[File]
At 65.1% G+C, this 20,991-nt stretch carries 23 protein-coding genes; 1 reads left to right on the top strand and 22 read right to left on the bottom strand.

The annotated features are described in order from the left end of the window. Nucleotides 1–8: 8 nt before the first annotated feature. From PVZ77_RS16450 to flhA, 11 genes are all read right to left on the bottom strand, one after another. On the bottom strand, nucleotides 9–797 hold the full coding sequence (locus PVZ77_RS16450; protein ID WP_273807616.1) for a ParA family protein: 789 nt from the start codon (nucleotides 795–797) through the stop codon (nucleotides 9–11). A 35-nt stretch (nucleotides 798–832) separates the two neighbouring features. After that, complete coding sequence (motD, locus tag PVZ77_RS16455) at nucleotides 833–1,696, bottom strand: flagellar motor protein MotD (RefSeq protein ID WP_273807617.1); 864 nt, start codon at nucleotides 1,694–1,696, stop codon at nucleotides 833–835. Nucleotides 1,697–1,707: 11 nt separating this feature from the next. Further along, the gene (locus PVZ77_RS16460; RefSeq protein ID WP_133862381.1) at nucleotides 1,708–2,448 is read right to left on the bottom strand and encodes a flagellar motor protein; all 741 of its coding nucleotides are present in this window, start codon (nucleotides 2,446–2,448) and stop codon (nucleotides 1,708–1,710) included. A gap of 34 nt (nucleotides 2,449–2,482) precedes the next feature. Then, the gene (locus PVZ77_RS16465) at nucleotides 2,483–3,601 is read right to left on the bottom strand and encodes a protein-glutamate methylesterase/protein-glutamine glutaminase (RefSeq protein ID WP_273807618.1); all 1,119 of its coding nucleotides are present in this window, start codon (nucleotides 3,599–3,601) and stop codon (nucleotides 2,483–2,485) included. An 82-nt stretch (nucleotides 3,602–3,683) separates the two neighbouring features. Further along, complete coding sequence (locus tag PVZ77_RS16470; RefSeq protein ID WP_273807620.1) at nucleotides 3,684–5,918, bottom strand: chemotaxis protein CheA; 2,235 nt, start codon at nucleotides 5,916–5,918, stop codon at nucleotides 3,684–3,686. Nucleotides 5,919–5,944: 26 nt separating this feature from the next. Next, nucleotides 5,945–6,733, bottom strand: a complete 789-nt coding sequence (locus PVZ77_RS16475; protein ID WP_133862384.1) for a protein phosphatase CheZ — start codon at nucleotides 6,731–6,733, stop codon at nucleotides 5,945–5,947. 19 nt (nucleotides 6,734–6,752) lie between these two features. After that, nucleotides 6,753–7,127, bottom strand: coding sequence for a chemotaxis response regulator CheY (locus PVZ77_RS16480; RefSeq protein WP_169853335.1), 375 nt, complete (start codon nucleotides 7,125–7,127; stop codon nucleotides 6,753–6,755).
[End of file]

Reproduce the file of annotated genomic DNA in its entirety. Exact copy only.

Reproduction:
At 65.1% G+C, this 20,991-nt stretch carries 23 protein-coding genes; 1 reads left to right on the top strand and 22 read right to left on the bottom strand.

The annotated features are described in order from the left end of the window. Nucleotides 1–8: 8 nt before the first annotated feature. From PVZ77_RS16450 to flhA, 11 genes are all read right to left on the bottom strand, one after another. On the bottom strand, nucleotides 9–797 hold the full coding sequence (locus PVZ77_RS16450; protein ID WP_273807616.1) for a ParA family protein: 789 nt from the start codon (nucleotides 795–797) through the stop codon (nucleotides 9–11). A 35-nt stretch (nucleotides 798–832) separates the two neighbouring features. After that, complete coding sequence (motD, locus tag PVZ77_RS16455) at nucleotides 833–1,696, bottom strand: flagellar motor protein MotD (RefSeq protein ID WP_273807617.1); 864 nt, start codon at nucleotides 1,694–1,696, stop codon at nucleotides 833–835. Nucleotides 1,697–1,707: 11 nt separating this feature from the next. Further along, the gene (locus PVZ77_RS16460; RefSeq protein ID WP_133862381.1) at nucleotides 1,708–2,448 is read right to left on the bottom strand and encodes a flagellar motor protein; all 741 of its coding nucleotides are present in this window, start codon (nucleotides 2,446–2,448) and stop codon (nucleotides 1,708–1,710) included. A gap of 34 nt (nucleotides 2,449–2,482) precedes the next feature. Then, the gene (locus PVZ77_RS16465) at nucleotides 2,483–3,601 is read right to left on the bottom strand and encodes a protein-glutamate methylesterase/protein-glutamine glutaminase (RefSeq protein ID WP_273807618.1); all 1,119 of its coding nucleotides are present in this window, start codon (nucleotides 3,599–3,601) and stop codon (nucleotides 2,483–2,485) included. An 82-nt stretch (nucleotides 3,602–3,683) separates the two neighbouring features. Further along, complete coding sequence (locus tag PVZ77_RS16470; RefSeq protein ID WP_273807620.1) at nucleotides 3,684–5,918, bottom strand: chemotaxis protein CheA; 2,235 nt, start codon at nucleotides 5,916–5,918, stop codon at nucleotides 3,684–3,686. Nucleotides 5,919–5,944: 26 nt separating this feature from the next. Next, nucleotides 5,945–6,733, bottom strand: a complete 789-nt coding sequence (locus PVZ77_RS16475; protein ID WP_133862384.1) for a protein phosphatase CheZ — start codon at nucleotides 6,731–6,733, stop codon at nucleotides 5,945–5,947. 19 nt (nucleotides 6,734–6,752) lie between these two features. After that, nucleotides 6,753–7,127, bottom strand: coding sequence for a chemotaxis response regulator CheY (locus PVZ77_RS16480; RefSeq protein WP_169853335.1), 375 nt, complete (start codon nucleotides 7,125–7,127; stop codon nucleotides 6,753–6,755).